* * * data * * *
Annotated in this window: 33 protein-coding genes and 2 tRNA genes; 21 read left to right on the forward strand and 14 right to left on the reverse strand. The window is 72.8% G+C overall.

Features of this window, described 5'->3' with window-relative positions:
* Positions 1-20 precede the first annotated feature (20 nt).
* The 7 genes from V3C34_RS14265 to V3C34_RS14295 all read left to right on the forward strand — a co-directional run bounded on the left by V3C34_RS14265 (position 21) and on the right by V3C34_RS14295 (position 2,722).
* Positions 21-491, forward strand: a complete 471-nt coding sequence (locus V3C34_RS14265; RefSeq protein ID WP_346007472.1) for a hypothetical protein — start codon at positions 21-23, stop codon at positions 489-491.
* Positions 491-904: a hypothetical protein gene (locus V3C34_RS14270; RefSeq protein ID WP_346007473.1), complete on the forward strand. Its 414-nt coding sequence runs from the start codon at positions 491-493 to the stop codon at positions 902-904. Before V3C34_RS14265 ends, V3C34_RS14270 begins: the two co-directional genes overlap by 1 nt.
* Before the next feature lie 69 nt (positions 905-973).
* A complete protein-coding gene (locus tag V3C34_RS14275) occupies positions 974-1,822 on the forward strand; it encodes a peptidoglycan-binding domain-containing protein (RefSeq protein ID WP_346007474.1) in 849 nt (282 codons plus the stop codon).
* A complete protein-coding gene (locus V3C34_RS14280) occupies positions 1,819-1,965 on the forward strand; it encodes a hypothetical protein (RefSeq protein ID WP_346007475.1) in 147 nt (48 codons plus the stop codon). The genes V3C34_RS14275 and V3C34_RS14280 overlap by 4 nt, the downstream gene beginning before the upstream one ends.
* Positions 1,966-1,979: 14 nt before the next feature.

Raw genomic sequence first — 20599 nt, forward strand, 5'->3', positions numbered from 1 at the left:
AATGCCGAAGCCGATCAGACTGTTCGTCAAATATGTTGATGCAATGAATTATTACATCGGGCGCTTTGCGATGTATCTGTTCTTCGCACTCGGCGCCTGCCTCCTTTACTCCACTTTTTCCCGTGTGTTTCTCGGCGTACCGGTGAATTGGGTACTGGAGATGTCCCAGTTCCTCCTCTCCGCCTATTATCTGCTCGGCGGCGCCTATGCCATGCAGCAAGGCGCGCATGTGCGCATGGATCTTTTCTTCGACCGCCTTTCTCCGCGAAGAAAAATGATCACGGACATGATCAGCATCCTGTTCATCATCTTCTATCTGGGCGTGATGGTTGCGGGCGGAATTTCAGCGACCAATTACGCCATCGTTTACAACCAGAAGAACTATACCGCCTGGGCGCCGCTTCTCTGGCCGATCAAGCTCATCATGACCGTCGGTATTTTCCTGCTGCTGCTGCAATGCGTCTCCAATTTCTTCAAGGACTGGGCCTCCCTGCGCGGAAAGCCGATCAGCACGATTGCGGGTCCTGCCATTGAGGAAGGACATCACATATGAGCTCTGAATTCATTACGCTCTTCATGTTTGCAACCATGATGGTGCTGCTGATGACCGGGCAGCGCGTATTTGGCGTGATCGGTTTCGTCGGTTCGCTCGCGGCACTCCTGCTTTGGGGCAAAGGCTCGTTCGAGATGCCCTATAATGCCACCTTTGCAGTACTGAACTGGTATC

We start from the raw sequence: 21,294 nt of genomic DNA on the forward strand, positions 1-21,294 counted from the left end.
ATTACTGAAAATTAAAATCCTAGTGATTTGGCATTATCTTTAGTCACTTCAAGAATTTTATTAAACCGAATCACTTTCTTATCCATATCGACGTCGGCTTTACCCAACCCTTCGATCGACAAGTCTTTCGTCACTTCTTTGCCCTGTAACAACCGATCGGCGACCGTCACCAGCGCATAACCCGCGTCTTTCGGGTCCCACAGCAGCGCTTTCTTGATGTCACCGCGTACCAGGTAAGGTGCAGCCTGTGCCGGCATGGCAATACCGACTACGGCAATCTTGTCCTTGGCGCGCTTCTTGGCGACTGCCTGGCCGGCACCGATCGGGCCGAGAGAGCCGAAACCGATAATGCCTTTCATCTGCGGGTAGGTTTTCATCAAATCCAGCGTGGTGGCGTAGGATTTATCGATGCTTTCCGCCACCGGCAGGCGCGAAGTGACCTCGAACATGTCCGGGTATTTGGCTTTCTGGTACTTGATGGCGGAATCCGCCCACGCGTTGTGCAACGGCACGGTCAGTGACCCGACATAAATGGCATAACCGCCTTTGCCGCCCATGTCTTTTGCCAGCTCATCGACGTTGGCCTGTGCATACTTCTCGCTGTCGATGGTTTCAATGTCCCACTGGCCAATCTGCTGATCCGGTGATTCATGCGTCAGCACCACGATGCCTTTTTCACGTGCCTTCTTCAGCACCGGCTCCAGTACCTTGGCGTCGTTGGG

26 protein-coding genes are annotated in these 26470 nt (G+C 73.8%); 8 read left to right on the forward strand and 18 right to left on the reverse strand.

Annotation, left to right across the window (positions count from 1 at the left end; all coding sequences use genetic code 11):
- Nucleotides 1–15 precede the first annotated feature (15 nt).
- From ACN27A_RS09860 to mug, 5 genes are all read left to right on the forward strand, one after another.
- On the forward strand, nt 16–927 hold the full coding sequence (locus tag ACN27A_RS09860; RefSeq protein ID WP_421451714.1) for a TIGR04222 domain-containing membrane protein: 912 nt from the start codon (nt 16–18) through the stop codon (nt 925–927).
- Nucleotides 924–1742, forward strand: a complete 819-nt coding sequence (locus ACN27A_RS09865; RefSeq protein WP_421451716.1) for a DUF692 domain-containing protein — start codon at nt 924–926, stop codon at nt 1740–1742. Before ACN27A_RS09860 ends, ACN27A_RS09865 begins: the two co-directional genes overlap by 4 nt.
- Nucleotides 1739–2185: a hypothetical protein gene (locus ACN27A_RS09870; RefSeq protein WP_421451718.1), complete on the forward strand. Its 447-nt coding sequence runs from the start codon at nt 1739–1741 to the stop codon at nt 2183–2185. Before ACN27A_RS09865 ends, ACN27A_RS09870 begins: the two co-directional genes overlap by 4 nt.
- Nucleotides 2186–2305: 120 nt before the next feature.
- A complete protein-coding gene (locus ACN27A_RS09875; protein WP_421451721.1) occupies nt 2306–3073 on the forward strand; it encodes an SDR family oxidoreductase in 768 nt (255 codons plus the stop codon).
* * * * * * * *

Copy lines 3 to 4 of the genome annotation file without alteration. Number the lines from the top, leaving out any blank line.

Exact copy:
* Positions 1-20 precede the first annotated feature (20 nt).
* The 7 genes from V3C34_RS14265 to V3C34_RS14295 all read left to right on the forward strand — a co-directional run bounded on the left by V3C34_RS14265 (position 21) and on the right by V3C34_RS14295 (position 2,722).